Rituparno Ghosh's Chitrangada: The Crowning Wish
05 April 2021
Young Journalist Shanku Sharma has given a tribute to
Eminent Film Director "Late Rituparno Ghosh"
with this article written about one of his outstanding production
"Chitrangada : The Crowning Wish"
'If my films help the Bengali film industry in any way, I'll be extremely happy. I'm extremely flattered that I'm being compared with Satyajit Ray. But I feel I'm majorly overrated. I came into Bengali cinema at a time when intelligent urban films were going out of fashion. That's why I found a place quickly.'
Chitrangada: The Crowning Wish (2012)
Chitrangada: The Crowning Wish (2012) is one of the finest films of Rituparno Ghosh. It is one of his seminal works. The film, which was written and directed by him, premiered on May 25, 2012, at the New York Indian Film Festival. Chitrangada is based on the story of Chitrāngadā from the Mahābhārata. The film tells the story of a choreographer who struggles with his gender identity.
Rudra Chatterjee (Rituparno Ghosh) has spent his life breaking the shackles of society by going against social convention. A young Rudra defies his father's wishes and pursues his own career and interest. He became a choreographer instead of an engineer. During the preparation of Nobel laureate Rabindranath Tagore's Chitrangada, he meets Partho (Jisshu Sengupta). Partho is a drug-addict percussionist who is introduced to the team by the main dancer Kasturi (Raima Sen).
There, Rudra develops chemistry with Partho and they end up being in a passionate love affair. They even think of adopting a child. But here lies the problem: same-sex couples are not permitted to adopt a child or children. A lovelorn Rudra instead of dropping the idea of adopting a child takes a decision to undergo a gender change treatment.
He, in fact, wants to embrace womanhood for which he has been longing for. Will the surgery be successful? Will he get his dreams, wishes and aspirations fulfilled? This forms the crux of the story. The message is clear: 'Be What You Wish To Be'.
In addition to it, one can see the day-to-day life of a transgender choreographer, his relation with his parents, and how society treats him. The powerful content, superb acting abilities, and superlative direction skills set the movie apart. Rituparno Ghosh's first-class coupled with some stunning performances by other actors make the movie a must-watch.
Rituparno Ghosh as Rudra "Khokon" Chatterjee,
Jisshu Sengupta as Partho, the percussionist,
Anjan Dutt as Subho,
Anashua Majumdar as Rudra's mother,
Deepankar De as Rudra's father,
Raima Sen as Kasturi,
Kaushik Banerjee as Manish and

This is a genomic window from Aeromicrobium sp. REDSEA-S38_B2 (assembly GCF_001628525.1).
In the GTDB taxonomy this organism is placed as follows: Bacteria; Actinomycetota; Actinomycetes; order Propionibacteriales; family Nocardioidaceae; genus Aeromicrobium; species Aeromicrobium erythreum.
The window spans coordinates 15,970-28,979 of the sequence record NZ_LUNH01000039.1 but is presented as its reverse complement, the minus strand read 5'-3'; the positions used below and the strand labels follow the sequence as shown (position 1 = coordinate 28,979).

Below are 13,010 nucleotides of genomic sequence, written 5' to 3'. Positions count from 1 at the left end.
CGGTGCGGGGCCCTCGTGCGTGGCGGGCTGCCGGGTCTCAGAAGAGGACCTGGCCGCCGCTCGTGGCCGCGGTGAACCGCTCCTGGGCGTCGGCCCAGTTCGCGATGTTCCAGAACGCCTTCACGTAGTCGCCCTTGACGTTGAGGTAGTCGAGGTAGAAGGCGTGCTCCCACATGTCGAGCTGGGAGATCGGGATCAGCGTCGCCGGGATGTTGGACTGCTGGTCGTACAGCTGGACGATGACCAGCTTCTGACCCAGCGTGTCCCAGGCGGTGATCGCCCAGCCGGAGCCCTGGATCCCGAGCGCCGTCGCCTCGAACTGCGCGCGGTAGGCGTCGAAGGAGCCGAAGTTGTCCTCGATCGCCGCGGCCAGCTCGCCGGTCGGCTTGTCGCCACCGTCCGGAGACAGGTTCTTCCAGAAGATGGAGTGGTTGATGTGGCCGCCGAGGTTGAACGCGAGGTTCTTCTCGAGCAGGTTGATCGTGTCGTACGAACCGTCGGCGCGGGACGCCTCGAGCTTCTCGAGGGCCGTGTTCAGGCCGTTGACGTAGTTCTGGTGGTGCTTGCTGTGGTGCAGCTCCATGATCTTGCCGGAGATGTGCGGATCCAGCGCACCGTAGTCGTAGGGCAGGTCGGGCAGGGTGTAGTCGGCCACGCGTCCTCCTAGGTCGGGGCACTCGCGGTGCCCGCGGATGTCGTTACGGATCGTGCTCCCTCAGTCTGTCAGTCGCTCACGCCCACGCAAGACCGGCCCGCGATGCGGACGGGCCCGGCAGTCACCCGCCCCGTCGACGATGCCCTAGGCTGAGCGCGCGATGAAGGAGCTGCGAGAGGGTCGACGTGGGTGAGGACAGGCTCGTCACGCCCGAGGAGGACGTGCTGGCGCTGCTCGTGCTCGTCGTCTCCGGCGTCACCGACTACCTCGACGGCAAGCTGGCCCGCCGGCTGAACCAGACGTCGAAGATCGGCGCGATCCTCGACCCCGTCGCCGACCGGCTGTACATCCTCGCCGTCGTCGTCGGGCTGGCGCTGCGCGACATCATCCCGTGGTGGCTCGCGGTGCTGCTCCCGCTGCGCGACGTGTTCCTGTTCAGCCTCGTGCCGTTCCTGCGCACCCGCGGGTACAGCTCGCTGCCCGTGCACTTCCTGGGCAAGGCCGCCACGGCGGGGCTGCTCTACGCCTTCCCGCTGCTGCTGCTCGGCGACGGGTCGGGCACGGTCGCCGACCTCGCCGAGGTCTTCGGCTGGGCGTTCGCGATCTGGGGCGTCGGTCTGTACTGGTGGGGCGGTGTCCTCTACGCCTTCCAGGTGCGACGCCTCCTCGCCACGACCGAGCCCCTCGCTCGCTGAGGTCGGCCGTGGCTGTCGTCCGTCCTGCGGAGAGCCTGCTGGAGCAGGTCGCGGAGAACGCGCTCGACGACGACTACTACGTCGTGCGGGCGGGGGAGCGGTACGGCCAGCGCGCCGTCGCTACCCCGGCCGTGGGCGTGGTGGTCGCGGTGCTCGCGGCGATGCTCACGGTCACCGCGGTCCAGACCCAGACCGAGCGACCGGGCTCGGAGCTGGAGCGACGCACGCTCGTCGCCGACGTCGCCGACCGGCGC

Sanjoy Nag (cameo appearance) as Rahul (Rudra's ex-boyfriend).
Rituparno Ghosh (31 August 1963 — 30 May 2013) came into Bengali cinema when it was at a low ebb. Often and rightly compared with the genius Satyajit Ray, Rituparno Ghosh took Bengali cinema to the world stage. He was a film director, actor, writer, and lyricist of international repute. He gave Indian cinema some of the finest films the world has ever seen. Whom Gods love, die young. Rituparno was just 49 when he bade farewell to the world. He passed away on May 30, 2013. But, he went on to make some of the best films in the world. Each film was better than the other.
He started his career as a creative artist at an advertising agency after earning a degree in Economics and shot into the limelight with his second feature film Unishe April (1994) starring Aparna Sen, Debashree Roy, Prosenjit Chatterjee, and Deepankar De. His genius can be gauged from the fact that Unishe April won two National Film Awards including Best Feature Film. In a word, he took modern or contemporary Bengali cinema to newer, greater, and nobler heights. Almost single-handedly he took the cinema world by storm.
Rituparno Ghosh was immensely impressed and influenced by the works of two colossus figures, Nobel Laureate Rabindranath Tagore and master filmmaker Satyajit Ray. He made a film titled Jeebon Smriti based on the life of the revered bard. There are innumerable references to Tagore's work in his films. He was a gifted director, a master story-teller, a maverick, and a genius who in his career spanning almost two decades, won 12 National and numerous international awards. Taak Jhaank, his unreleased Bengali film was honoured and also released at the 19th Kolkata International Film Festival.